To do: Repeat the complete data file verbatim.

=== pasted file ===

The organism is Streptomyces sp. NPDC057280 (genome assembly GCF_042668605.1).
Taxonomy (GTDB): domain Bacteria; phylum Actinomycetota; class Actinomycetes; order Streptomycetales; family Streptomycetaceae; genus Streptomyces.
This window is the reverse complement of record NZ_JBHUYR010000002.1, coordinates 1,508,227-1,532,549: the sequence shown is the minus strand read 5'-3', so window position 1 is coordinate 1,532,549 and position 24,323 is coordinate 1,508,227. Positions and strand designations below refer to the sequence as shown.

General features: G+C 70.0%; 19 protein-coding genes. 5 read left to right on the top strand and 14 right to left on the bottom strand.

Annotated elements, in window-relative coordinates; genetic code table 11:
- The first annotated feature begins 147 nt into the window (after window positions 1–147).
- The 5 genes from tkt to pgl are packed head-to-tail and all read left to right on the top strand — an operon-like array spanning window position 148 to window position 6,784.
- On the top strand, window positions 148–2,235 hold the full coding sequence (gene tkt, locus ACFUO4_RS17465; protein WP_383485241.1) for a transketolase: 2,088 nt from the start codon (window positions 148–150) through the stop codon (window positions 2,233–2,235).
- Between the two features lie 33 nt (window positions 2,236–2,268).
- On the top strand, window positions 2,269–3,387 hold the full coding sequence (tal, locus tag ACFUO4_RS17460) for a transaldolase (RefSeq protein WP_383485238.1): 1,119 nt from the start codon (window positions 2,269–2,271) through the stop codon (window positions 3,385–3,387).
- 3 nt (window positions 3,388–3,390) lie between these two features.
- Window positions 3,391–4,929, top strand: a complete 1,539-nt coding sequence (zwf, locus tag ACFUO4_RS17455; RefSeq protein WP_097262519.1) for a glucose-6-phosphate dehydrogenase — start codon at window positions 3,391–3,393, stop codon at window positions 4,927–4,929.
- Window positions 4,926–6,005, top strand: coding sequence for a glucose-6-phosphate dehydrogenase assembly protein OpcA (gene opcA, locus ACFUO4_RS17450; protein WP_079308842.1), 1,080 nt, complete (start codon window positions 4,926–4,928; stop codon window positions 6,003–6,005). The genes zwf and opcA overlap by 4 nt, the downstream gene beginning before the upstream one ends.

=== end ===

The organism is Streptomyces sp. NPDC057280 (genome assembly GCF_042668605.1).
Taxonomy (GTDB): domain Bacteria; phylum Actinomycetota; class Actinomycetes; order Streptomycetales; family Streptomycetaceae; genus Streptomyces.
This window is the reverse complement of record NZ_JBHUYR010000002.1, coordinates 1,508,227-1,532,549: the sequence shown is the minus strand read 5'-3', so window position 1 is coordinate 1,532,549 and position 24,323 is coordinate 1,508,227. Positions and strand designations below refer to the sequence as shown.

General features: G+C 70.0%; 19 protein-coding genes. 5 read left to right on the top strand and 14 right to left on the bottom strand.

Annotated elements, in window-relative coordinates; genetic code table 11:
- The first annotated feature begins 147 nt into the window (after window positions 1–147).
- The 5 genes from tkt to pgl are packed head-to-tail and all read left to right on the top strand — an operon-like array spanning window position 148 to window position 6,784.
- On the top strand, window positions 148–2,235 hold the full coding sequence (gene tkt, locus ACFUO4_RS17465; protein WP_383485241.1) for a transketolase: 2,088 nt from the start codon (window positions 148–150) through the stop codon (window positions 2,233–2,235).
- Between the two features lie 33 nt (window positions 2,236–2,268).
- On the top strand, window positions 2,269–3,387 hold the full coding sequence (tal, locus tag ACFUO4_RS17460) for a transaldolase (RefSeq protein WP_383485238.1): 1,119 nt from the start codon (window positions 2,269–2,271) through the stop codon (window positions 3,385–3,387).
- 3 nt (window positions 3,388–3,390) lie between these two features.
- Window positions 3,391–4,929, top strand: a complete 1,539-nt coding sequence (zwf, locus tag ACFUO4_RS17455; RefSeq protein WP_097262519.1) for a glucose-6-phosphate dehydrogenase — start codon at window positions 3,391–3,393, stop codon at window positions 4,927–4,929.
- Window positions 4,926–6,005, top strand: coding sequence for a glucose-6-phosphate dehydrogenase assembly protein OpcA (gene opcA, locus ACFUO4_RS17450; protein WP_079308842.1), 1,080 nt, complete (start codon window positions 4,926–4,928; stop codon window positions 6,003–6,005). The genes zwf and opcA overlap by 4 nt, the downstream gene beginning before the upstream one ends.